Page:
We use cookies to provide you with a better experience. If you continue to use this site, we'll assume you're happy with this. Alternatively, click here to find out how to manage these cookies

hide cookie message
Games software Reviews
15,670 Reviews PC Advisor Best Buy Award

Professor Layton and the Spectre's Call review


Manufacturer: Nintendo

Our Rating: We rate this 4 out of 5

Professor Layton returns in his longest and most intellectually stimulating adventure yet.

How many other games can wear the badge "formulaic" as a compliment? The fourth game in the franchise, but the first chronologically, Professor Layton and the Spectre’s Call isn't very different from the previous games in the series. You have the same go-there-solve-puzzles-save-the-day format as always, but when a series has found such solid footing, is there really any need for drastic change? As always, the cut-scenes and voice acing would feel right at place in a feature-length animated film. The soundtrack is by turns soothingly familiar and exciting. And the story...well the story could use some work.

Like any graphic adventure, Spectre's main draw is in the puzzles and the narrative. And like the previous games, Layton's adventure yo-yos between pulp mystery intrigue, cartoon antics, and out-of-nowhere plot twists. The red herrings feel a little cheap when they involve characters and events never previously alluded to, but the foundation is still enjoyable. You get to learn how the Professor met his ever-present apprentice, and you get quite a bit of set up for the Layton animated film, The Eternal Diva. At times, the story's genuinely moving and heartfelt, while other times you meet plot twists that are so painfully obvious you want to smack the characters around.

But Level-5 has perfected the balance of narrative and puzzles. Do they try to integrate these puzzles into the story? Sometimes. But it's more about the suspension of disbelief that everyone you meet will want to challenge the Professor's world-renowned puzzle-solving skills, and that any obstacle can be overcome by moving a few wires around. Sure, one or two of the puzzles might be worded in ways that lead to a wrong answer, but it's impossible to get frustrated when the game is so generous with hints. As always, you'll find coins hidden around the game world that can buy you clues (and eventually answers) to any quandary blocking your way.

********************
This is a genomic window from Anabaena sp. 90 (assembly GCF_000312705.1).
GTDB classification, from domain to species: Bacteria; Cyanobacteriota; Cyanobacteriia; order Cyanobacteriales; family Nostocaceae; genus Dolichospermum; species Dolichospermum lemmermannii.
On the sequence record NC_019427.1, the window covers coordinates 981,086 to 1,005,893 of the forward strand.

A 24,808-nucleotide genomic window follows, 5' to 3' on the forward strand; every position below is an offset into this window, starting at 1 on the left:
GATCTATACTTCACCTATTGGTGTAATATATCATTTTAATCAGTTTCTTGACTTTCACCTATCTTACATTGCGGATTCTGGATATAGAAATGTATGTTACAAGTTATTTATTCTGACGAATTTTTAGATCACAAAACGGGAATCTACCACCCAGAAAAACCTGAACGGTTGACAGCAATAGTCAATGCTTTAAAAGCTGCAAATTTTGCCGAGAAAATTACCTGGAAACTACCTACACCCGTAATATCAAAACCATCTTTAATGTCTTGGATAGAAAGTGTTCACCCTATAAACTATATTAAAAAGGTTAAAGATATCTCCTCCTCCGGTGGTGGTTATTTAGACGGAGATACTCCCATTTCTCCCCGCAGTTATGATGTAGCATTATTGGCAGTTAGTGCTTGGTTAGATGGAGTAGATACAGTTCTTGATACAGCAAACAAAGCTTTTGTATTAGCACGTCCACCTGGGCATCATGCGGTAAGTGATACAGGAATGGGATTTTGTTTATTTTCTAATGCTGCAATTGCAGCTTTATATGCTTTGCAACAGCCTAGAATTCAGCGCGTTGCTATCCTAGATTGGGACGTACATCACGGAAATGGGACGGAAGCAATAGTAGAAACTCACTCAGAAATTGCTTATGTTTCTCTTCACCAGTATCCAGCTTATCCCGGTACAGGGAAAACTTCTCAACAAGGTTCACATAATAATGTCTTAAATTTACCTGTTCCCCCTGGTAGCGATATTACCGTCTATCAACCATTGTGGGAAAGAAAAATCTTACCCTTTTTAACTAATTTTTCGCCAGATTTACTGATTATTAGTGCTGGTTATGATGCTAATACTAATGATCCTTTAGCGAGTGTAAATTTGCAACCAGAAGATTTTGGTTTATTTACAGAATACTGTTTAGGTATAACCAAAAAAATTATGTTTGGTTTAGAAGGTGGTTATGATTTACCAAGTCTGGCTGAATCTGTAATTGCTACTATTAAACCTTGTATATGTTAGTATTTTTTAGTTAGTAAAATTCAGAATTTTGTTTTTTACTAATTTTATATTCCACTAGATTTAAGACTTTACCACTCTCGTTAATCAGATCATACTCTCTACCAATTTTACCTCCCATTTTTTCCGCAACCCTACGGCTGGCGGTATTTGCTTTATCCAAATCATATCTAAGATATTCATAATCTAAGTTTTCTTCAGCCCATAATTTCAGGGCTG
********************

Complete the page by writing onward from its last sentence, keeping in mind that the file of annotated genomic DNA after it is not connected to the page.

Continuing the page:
But just so you know, that's cheating. Real gentlemen solve their puzzles without using Hint Coins.

If you've played every previous game, you'll find familiar puzzles and variations on past themes. But Last Specter has a much more balanced overall puzzle roster. With rare exception, few puzzles repeat, and even then you won't see some of those variations until you get to the extra puzzles at the end of the game.

Professor Layton and the Spectre's Call

Of course, Last Specter holds plenty of new extra minigames to pass the time as well. You'll find an annoying train game that takes too long to reset when you mess up, a simple fish one that's low-key fun, and a word-matching puzzle that's way too easy for the amount of time it eats up (though it contains some adorable art). But like always, these aren't central to the game; they just unlock even more puzzles. Sadly, the substantial and well-written RPG sub-game London Life available in Japanese and US versions of the game has been excised from the UK release – it’s a terrible omission, and it brings the score down.

While it doesn't change much from Layton's previous adventures, the small tweaks (and the generous extras) make this my favourite Layton game to-date. The series is one of the few remaining champions of the graphic adventure, and, fortunately, they're doing a damn fine job of keeping that genre relevant for a modern audience.

Professor Layton and the Spectre's Call Expert Verdict »

Supports Nintendo DS and 3DS Age rating - 7 Released on 25 November.
  • Overall: We give this item 8 of 10 overall

Diverse puzzles, a fun plot and the same high-quality experience as always – but it’s tragic that the London Life additional adventure has been removed from the UK version of the game.

  • Nelson Tethers: Puzzle Agent review

    Nelson Tethers: Puzzle Agent

    A delightfully eerie and expertly atmospheric game, Nelson Tethers: Puzzle Agent is a worthy debut for Telltale's innovative Pilot Program, even if it occasionally suffers from vague puzzle instructions and unclear hints.

  • Ghost Trick: Phantom Detective review

    Ghost Trick: Phantom Detective

    Ghost Trick: Phantom Detective is a wonderfully inventive puzzle game for the Nintendo DS, where the wonderfully inventive puzzle game is king.

  • Razer Starcraft II Spectre Gaming Mouse review

    Razer Starcraft II Spectre Gaming Mouse

    The Razer Starcraft II Spectre is a gaming mouse designed for real-time strategy games - and StarCraft II in particular.

  • Dracula: Origin review

    Dracula: Origin

    Ever fancied your chances at a little vampire hunting? Now’s your chance, with Ascaron’s Dracula: Origin game

  • HP Spectre 13 review: smart, attractive Ultrabook laptop is portable and easy to use

    HP Spectre 13: smart, attractive Ultrabook laptop is portable and easy to use

    The HP Spectre 13-3010ea is a thin-and-light laptop that is smart and good-looking. The key feature is a really big trackpad, so if you are looking for a laptop that is portable and easy to use, look no further. Here's our HP Spectre 13-3010ea review.

IDG UK Sites

Best Black Friday 2014 tech deals UK: Get bargains on phones, tablets, laptops and more this Black...

IDG UK Sites

Tomorrow's World today (or next year)

IDG UK Sites

25 iOS apps turn (Red) for World AIDS Day campaign

IDG UK Sites

Advanced tips for Mac OS X Yosemite: use Yosemite like an expert - 5 new tips added